St. Clare of Assisi (1193-1253) was born of a noble family, twelve years after the birth of her famous townsman St. Francis, who had a major influence on her life. At the age of eighteen, Clare left home secretly and, with Francis' help, arranged to reside in a Benedictine convent. Her family's attempts to persuade her to return home were unsuccessful, and eventually she was joined by her sister (St. Agnes) and later by her widowed mother.
St. Francis established the three of them as the nucleus of a religious community for women and drew up a "way of life" for them, thus establishing the Order which became known as the "Poor Clares." In 1215 Pope Innocent III granted the Order the "privilege of property": permission to live wholly on alms, without any personal or communal property or revenue whatever. (This was a privilege Clare later had to defend against good-intentioned Church officials worried about the community's well-being.)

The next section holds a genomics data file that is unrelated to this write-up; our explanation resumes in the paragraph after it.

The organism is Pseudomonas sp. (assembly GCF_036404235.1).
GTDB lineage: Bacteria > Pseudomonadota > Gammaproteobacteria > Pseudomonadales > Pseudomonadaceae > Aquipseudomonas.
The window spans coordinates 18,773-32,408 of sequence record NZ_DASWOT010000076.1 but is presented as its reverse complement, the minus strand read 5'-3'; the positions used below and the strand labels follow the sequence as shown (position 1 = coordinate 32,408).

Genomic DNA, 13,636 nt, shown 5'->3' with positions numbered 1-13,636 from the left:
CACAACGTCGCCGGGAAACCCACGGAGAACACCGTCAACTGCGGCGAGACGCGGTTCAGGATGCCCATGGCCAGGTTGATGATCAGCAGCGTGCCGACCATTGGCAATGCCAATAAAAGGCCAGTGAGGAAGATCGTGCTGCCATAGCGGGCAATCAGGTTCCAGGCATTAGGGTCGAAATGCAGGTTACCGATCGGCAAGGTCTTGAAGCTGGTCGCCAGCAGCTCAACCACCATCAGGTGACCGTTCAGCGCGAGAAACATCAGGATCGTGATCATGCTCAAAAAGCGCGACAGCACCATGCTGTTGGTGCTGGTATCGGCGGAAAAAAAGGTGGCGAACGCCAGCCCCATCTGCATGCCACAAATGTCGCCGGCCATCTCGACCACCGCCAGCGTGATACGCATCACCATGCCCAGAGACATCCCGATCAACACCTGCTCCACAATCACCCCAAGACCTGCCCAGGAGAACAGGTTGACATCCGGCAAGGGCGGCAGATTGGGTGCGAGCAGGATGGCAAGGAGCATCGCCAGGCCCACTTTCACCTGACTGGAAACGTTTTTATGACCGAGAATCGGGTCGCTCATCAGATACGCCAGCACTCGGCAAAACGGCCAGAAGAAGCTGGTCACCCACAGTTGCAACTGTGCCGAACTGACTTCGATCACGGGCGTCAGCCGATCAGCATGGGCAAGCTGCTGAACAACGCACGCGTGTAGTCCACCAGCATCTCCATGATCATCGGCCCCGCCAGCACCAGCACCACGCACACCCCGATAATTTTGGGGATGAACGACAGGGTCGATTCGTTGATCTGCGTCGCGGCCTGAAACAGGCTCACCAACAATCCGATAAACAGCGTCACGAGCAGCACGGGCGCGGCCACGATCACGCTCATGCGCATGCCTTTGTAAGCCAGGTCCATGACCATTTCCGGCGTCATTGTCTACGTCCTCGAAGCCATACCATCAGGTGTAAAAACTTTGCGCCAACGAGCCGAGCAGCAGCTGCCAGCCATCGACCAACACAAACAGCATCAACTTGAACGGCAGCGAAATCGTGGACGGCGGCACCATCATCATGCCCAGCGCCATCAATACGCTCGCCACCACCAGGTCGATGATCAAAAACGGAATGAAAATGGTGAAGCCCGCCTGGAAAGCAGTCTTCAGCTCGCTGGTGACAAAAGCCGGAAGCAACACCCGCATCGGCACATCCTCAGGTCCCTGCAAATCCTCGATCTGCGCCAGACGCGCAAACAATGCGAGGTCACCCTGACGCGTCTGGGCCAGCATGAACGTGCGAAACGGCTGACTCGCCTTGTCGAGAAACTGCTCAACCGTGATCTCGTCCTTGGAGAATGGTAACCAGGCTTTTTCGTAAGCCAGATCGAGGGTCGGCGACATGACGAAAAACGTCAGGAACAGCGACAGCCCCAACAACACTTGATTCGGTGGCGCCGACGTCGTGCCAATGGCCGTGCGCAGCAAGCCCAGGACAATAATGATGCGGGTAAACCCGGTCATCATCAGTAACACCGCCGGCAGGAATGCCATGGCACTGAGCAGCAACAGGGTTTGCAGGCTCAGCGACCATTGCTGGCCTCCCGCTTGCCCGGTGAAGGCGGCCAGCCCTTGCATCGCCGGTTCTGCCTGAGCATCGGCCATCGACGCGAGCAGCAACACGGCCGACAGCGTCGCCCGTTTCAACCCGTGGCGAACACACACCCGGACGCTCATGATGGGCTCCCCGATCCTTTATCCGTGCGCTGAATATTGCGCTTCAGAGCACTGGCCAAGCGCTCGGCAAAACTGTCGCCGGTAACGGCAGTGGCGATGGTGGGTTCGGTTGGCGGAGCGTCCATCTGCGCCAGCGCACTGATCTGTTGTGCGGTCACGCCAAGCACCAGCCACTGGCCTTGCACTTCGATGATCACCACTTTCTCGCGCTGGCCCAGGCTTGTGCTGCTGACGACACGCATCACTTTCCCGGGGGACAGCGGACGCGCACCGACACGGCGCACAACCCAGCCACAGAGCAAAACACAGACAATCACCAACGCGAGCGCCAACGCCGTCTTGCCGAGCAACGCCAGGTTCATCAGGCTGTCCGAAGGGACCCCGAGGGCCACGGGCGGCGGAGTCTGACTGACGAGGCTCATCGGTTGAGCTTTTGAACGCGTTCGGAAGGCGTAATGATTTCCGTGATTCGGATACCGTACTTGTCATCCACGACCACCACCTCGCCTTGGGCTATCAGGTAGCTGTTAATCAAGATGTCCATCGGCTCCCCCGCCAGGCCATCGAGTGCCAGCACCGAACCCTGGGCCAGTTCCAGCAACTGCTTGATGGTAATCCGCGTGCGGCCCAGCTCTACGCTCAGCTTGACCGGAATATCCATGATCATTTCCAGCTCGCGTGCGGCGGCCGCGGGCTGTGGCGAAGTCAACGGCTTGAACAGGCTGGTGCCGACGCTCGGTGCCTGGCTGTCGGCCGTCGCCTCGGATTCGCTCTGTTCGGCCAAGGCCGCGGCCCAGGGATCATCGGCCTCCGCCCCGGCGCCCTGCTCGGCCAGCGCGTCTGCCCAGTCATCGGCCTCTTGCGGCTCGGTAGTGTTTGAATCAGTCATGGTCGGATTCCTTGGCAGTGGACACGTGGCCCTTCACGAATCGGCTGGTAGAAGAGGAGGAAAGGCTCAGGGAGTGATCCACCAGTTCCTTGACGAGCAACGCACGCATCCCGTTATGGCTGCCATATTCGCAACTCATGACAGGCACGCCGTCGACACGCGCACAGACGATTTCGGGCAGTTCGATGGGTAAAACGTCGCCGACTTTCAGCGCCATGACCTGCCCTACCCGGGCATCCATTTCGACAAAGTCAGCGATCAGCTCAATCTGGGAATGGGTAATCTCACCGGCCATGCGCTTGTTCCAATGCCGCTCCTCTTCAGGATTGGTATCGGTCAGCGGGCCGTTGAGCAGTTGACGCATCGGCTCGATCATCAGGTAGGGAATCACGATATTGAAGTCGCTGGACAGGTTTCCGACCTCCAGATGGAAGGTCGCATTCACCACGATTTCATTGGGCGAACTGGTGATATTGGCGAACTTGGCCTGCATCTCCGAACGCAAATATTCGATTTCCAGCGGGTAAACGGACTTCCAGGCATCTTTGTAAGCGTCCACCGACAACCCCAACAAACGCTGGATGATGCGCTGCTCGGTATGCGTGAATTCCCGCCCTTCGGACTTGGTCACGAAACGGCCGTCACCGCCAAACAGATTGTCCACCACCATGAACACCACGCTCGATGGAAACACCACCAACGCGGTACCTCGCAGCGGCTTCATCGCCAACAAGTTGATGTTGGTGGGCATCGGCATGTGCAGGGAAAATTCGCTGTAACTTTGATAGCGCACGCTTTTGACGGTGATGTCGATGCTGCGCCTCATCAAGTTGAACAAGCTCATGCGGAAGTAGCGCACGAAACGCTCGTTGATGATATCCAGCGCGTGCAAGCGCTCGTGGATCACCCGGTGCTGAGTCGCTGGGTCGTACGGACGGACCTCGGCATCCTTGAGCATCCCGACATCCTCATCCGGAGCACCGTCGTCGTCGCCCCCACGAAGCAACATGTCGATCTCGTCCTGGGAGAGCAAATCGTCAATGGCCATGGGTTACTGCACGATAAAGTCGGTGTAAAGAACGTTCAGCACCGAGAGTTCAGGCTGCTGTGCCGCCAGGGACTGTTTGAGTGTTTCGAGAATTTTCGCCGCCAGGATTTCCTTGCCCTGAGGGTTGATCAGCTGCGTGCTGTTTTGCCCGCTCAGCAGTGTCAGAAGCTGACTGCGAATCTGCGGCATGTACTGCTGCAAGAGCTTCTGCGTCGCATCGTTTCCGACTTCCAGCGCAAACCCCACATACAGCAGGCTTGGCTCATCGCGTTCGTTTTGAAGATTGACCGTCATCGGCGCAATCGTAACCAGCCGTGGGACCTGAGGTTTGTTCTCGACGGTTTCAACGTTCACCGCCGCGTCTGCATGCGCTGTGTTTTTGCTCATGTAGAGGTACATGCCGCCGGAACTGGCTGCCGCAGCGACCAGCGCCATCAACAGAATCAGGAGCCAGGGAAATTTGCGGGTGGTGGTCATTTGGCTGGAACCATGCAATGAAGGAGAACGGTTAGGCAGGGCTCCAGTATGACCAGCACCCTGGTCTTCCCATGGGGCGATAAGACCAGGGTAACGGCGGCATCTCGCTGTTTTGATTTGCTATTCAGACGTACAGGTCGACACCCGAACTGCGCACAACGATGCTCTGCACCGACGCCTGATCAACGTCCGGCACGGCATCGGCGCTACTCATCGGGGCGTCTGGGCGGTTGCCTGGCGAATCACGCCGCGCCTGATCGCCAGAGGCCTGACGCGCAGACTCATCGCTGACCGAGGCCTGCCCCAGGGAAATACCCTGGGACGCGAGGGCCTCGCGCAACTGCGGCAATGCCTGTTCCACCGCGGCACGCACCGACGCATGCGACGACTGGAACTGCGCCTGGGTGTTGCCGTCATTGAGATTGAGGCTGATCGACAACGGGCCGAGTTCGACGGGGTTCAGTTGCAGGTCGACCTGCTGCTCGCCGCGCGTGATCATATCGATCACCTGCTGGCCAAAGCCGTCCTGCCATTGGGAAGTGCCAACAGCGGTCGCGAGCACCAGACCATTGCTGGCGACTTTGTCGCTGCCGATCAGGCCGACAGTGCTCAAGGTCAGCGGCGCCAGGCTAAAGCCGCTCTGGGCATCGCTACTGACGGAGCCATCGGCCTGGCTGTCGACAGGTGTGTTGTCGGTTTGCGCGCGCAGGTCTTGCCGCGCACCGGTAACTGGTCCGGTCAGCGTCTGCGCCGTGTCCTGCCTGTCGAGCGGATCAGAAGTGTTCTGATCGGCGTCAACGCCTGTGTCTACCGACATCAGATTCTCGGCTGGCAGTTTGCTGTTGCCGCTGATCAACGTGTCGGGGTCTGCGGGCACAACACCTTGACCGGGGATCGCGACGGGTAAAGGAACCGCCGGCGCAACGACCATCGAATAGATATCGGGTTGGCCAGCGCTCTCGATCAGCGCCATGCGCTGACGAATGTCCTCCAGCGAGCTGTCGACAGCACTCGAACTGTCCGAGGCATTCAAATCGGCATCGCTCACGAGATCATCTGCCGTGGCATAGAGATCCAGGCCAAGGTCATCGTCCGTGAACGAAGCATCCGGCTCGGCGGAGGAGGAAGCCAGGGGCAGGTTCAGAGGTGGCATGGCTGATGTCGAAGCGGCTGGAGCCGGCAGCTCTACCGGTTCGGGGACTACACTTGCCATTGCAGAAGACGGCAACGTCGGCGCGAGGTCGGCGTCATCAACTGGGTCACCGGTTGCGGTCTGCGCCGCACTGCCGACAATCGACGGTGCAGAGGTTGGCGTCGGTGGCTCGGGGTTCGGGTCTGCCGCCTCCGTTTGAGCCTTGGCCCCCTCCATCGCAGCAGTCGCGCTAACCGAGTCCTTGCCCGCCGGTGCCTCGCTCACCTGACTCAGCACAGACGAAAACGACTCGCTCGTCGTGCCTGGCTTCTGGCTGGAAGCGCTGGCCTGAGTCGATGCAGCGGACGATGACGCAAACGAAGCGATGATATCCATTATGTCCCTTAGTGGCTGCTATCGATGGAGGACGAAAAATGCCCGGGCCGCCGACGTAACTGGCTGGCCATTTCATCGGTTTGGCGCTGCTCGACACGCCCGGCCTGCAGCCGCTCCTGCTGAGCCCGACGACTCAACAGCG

Clare was known as a great contemplative, and she provided able leadership for her community for some forty years. In spite of her own austere lifestyle, she urged others not to overdo their acts of penance, for "our bodies are not made of brass."
Clare had a deep spiritual friendship with St. Francis, whom she outlived by twenty-seven years. On her deathbed, Clare was heard to say to herself, "Go forth in peace, for you have followed the good road. Go forth without fear, for He Who created you has made you holy, has always protected you, and loves you as a mother. Blessed be You, my God, for having created me."
“[Jesus Christ] is the splendor of eternal glory, the brightness of eternal light, and the mirror without cloud. Queen and bride of Jesus Christ, look into that mirror daily and study well your reflection, that you may adorn yourself, mind and body, with an enveloping garment of every virtue, and thus find yourself attired in flowers and gowns befitting the daughter and most chaste bride of the king on high.”
— From a letter of St. Clare of Assisi
When I look into this “mirror,” which virtues do I see reflected? In what ways can I live them out today, and in what way can I add one or two more?
Other Saints We Remember Today
Sts. Tiburtius & Susanna (295), Martyrs
St. Philomena (304), Virgin, Martyr, "The Wonder-Worker"